With all that being said, I didn't want to cause any problems. And even if the editor or I didn't care to offend anyone, there is always the publishing committee who can be a bunch of bastards to fight against. I couldn't just create a new symbol, because that would mean me illustrating pages over that have the old symbol in them. I had to take the old symbol and evolve it. I played around with many ideas until I came up with a simple solution. By placing an eye in the center of the design, it looks nothing like the Star of David and it looks super cool. It reminds me of something out of an HP Lovecraft book.

Let's just hope the Illuminati doesn't get offended.

Be Grim!
Gris Grimly

Thursday, May 13, 2010


While I was in New York meeting with the editor, we decided to cushion my original layout with a couple extra pages. The reason behind this is a bit complex to explain. The main reason is to have strong page turning moments (take that and make what you want out of it). It was decided that one page would be added towards the end of the story where the text was too heavy in contrast to the illustrations. The other area we decided to add a page was the creation of the monster scene.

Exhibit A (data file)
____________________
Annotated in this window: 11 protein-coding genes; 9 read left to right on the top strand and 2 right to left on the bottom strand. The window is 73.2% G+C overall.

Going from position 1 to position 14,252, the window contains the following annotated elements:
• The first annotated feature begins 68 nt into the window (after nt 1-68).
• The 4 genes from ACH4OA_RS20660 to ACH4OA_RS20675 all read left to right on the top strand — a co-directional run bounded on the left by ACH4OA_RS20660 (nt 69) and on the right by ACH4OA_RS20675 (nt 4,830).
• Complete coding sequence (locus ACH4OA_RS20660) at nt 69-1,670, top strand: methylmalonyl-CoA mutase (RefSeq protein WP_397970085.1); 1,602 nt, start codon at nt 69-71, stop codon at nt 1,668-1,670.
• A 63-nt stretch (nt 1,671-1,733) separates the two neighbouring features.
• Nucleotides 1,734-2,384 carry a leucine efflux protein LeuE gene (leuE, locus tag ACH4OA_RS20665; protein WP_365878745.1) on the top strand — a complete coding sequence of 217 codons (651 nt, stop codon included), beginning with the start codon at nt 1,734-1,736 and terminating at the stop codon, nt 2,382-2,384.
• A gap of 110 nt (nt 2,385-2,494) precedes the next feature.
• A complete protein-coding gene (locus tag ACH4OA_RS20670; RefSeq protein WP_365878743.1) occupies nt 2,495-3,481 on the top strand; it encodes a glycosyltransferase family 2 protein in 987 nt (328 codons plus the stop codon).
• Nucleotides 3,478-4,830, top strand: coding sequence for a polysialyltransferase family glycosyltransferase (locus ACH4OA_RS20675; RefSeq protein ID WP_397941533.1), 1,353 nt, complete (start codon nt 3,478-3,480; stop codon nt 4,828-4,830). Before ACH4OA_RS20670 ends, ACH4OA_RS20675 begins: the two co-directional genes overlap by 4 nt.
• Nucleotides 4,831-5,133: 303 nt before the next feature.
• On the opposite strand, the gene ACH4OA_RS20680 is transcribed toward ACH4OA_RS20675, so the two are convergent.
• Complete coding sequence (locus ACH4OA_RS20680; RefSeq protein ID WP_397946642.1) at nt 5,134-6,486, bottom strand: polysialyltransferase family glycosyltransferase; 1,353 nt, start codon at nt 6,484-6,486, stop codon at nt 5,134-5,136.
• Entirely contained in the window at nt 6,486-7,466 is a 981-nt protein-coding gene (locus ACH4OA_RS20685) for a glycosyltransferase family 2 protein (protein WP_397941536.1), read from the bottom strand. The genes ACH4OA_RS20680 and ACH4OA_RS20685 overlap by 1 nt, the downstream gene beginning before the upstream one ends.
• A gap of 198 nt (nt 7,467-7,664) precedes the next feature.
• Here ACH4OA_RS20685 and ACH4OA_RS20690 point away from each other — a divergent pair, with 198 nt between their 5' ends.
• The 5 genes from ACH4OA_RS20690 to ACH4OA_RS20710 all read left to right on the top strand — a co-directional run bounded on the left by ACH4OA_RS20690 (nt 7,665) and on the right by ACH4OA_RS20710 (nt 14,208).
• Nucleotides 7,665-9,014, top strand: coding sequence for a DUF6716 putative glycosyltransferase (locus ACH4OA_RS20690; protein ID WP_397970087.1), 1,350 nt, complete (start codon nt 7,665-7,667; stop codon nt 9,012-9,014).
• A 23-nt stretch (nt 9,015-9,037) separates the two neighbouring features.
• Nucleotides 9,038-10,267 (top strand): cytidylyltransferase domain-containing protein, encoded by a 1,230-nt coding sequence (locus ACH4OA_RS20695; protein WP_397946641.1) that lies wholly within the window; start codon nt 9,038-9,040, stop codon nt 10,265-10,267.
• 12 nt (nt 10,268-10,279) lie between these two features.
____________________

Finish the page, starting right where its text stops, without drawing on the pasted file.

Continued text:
This was originally planned to be told in one page and the page was already illustrated. But there were many reasons why I didn't like the illustrations on the page. First of all, I thought the colors were too bright. I like the vibrant green representing the serum of life because it is a nice contrast to the gloomy world. It gives it that unworldly feel. But I didn't like the bright pinks, yellow and the overuse of the warm rust color. Also, I didn't care for Victor's face in the second and forth panels. So rather than just adding a page to this page, I did two new pages.
It seemed best to break the illustrations up between the first and second panel on the original page. The first panel is a good introduction. It fits well with "In a solitary chamber, or rather cell, at the top of the house, and separated from all the other apartments by a gallery and staircase, I kept my workshop of filthy creation;". But the second and remaining panels on the original page seemed to illustrate the hardcore moments of the monster creation. So I split those apart and threw in some extra building scenes like playing with alchemy, buckets of guts, bringing in materials and starting to assemble the wretch. This was all done with a much more muted pallet which I love. This choice creates a dingy and stuffy tone for the workshop in which Victor confines himself for days, weeks and months assembling a monster.

Be Grim!
Gris Grimly

Wednesday, May 5, 2010


Here's your illustration of the week. In this image, Victor is first introduced to the young Elizabeth, who is adopted and brought home by his mother. Victor's mother was so taken by this beautiful and gentle child that she immediately considers her to be the future wife of Victor. The part I like most about this page is the ribcage and heart binding the two as adults.

Be Grim!
Gris Grimly